Archbishop Mark Coleridge is the head honcho of the Australian Catholic Bishops Conference.
That basically makes him the top dog within the Church in Australia.
And he just said this with, I’m sure, a pleasant smiley face:
I think we have to accept the fact that Christendom is over – by which I mean mass, civic Christianity. It’s over.
If the PM said Australia was over, he’d be replaced.
If the CEO of BHP said mining was over, there’d be a shareholder revolt and he’d be out the door.
If the AFL boss said AFL was over, there’d be riots and rogue footy matches played in the streets. And the ex-AFL boss would need a new job.
In any other business, these kind of words from this kind of leader would constitute an admission of failure. Miserable, hopeless, losery failure of the greatest kind.
But Coleridge isn’t in just any other business. He claims to be a prince of a divine organisation, backed by God Himself, which teaches that every nation has a duty to recognise Christ as King.
Whatever that looks like, it involves mass, civic Christianity.
Archbishop Coleridge’s claim that mass, civic Christianity is over is an admission that he’s botched his job. In business-speak, he’s missed his KPIs. And implicit within his lament is a complete loss of confidence in the power of God.
The only honourable path left open for Coleridge is to man up and admit that this occurred on his watch, under his command and while he was in charge.
And then he should resign.
I, for one, don’t believe that mass, civic Christianity is over. Quite the opposite. I believe that without mass, civic Christianity civilisation itself is over.
Sure enough, there are tough times for Christians ahead. Already you can lose your job for quoting the Bible. You can have your assets drained by anti-Catholic activists who deliberately use anti-discrimination law to vexatiously pursue you.
We’ve even had an Australian judge admit that he was under pressure to send men to jail because they are priests (and they are not my words but came from the judge’s own lips).
If Labor and the Greens gain control of parliament, it is likely that Catholic schools will not be able to teach the faith. Catholic bishops will be prevented from instructing at the pulpit. And Catholic parents could even lose their kids to gender-whisperers.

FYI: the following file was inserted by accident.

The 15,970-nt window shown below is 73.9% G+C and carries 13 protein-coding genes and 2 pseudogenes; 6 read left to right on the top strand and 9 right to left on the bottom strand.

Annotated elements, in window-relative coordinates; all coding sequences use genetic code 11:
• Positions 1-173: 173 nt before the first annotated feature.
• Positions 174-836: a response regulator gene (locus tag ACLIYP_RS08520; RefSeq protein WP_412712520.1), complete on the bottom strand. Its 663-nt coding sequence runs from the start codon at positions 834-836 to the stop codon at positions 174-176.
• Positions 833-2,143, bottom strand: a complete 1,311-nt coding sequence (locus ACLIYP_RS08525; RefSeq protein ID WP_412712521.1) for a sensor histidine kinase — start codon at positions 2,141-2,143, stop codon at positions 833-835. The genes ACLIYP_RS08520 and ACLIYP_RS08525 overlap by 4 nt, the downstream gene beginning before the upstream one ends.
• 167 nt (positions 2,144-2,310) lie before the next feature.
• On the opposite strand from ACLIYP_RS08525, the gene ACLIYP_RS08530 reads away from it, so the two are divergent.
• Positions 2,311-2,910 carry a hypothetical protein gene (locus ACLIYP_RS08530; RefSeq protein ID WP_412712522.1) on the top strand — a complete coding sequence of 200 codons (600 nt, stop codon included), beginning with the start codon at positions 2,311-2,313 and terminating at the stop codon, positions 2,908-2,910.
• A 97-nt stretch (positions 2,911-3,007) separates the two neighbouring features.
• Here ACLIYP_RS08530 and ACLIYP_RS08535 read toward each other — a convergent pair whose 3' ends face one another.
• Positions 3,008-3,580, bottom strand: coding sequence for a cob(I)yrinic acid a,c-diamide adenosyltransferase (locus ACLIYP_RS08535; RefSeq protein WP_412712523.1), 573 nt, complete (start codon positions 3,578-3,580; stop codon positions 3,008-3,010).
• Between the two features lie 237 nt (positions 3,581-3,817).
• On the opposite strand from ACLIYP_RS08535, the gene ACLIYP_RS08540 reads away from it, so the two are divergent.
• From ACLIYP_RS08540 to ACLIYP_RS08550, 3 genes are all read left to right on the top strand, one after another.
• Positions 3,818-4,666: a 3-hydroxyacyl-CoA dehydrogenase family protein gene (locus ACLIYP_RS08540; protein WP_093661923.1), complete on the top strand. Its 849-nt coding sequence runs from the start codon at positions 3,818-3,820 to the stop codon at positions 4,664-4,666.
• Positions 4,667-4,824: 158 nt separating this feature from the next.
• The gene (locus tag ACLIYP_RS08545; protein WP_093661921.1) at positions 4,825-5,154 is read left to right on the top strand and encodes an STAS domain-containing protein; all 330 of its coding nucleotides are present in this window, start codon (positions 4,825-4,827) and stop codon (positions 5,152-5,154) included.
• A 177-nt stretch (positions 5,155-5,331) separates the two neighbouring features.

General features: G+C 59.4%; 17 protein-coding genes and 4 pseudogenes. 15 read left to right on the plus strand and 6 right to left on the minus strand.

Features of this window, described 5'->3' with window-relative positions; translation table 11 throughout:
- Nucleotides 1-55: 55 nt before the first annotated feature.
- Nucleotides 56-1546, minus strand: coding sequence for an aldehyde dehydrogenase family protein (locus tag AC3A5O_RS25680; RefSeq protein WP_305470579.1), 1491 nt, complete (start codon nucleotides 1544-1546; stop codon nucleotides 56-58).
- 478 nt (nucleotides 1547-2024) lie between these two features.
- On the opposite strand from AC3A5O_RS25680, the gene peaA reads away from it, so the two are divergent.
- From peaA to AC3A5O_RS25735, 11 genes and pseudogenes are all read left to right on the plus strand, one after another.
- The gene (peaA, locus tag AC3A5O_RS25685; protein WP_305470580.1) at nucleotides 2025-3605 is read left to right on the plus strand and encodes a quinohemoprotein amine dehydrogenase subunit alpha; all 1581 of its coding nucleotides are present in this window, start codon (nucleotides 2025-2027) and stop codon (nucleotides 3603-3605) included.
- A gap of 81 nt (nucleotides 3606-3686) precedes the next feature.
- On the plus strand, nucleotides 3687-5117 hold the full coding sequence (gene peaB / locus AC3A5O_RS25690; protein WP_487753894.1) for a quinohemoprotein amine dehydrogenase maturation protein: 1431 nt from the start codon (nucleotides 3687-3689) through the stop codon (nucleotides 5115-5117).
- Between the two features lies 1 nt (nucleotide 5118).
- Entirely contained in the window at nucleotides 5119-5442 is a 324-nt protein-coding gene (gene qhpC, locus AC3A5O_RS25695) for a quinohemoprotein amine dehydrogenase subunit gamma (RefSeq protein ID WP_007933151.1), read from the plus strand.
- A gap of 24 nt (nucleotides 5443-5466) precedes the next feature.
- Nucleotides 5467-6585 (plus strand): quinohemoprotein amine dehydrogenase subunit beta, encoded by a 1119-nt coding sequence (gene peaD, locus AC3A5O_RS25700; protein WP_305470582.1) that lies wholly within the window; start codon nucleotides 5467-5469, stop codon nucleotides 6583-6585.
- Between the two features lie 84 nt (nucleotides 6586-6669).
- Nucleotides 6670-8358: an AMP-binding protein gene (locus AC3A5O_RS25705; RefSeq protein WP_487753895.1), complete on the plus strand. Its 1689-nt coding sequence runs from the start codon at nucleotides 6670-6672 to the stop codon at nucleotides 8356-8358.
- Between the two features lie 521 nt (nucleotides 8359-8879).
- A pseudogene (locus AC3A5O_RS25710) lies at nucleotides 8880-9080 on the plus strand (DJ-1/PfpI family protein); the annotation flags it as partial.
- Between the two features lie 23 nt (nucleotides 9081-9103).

I greatly fear that within a generation Catholics will be imprisoned or executed. In Australia. For the crime of being Catholic.
There are dark clouds on the horizon.
That does not mean mass, civic Christianity is over. It just means that if we are to prevent this then we need to defend mass, civic Christianity more than ever.
Archbishop Coleridge is not doing that. Instead he’s waving the white flag.
And there is no greater proof of that than this: we are now in the 36th day of the Israel Folau frenzy which has gripped this nation since 10 April and Archbishop Coleridge has not uttered a single word on the issue in public.
Yet this is an issue that affects every lay Catholic. It is now clear that their livelihoods – their abilities to feed their families, pay their mortgages and raise their children – can be destroyed for their Catholic faith.
If Coleridge and his fellow bishops really cared about their flock they would be up in arms. But they aren’t.
If self-interest is buying silence from the bishops, it’s a doomed strategy. Just how long do you think they’ll be able to keep their titles and castles after they’ve sold out the faithful?
If mass, civic Christianity is over it’s got less to do with the Raelene Castles of this world and more to do with the fact that Catholic bishops have been too cowardly to speak about issues like the Folau saga for far too long.
And speak up they should: after all, sacking a rugby player for quoting the Bible is about as great an attack on mass, civic Christianity as you can get without bringing out the guillotines.
They aren’t far away. Liberty, fraternity and equality has been dusted off and modernised for our times: equality, diversity and tolerance. And the mob is gearing up its brutal intolerance against all who stand in its way.
Unfortunately, we’ve heard more about hell from Bill Shorten in the last month than we have from our Church leaders. And Shorten doesn’t even believe in hell.
This is the heart of the revolution. Our politicians are assuming the role of pope and our bishops are dealing with these issues like politicians.
Only the bishops can restore order and they can only do this by speaking bravely to defend and promote mass, civic Christianity.
Coleridge has given up on that. Unless another bishop steps up to the plate like a man, those dark storm clouds will only grow.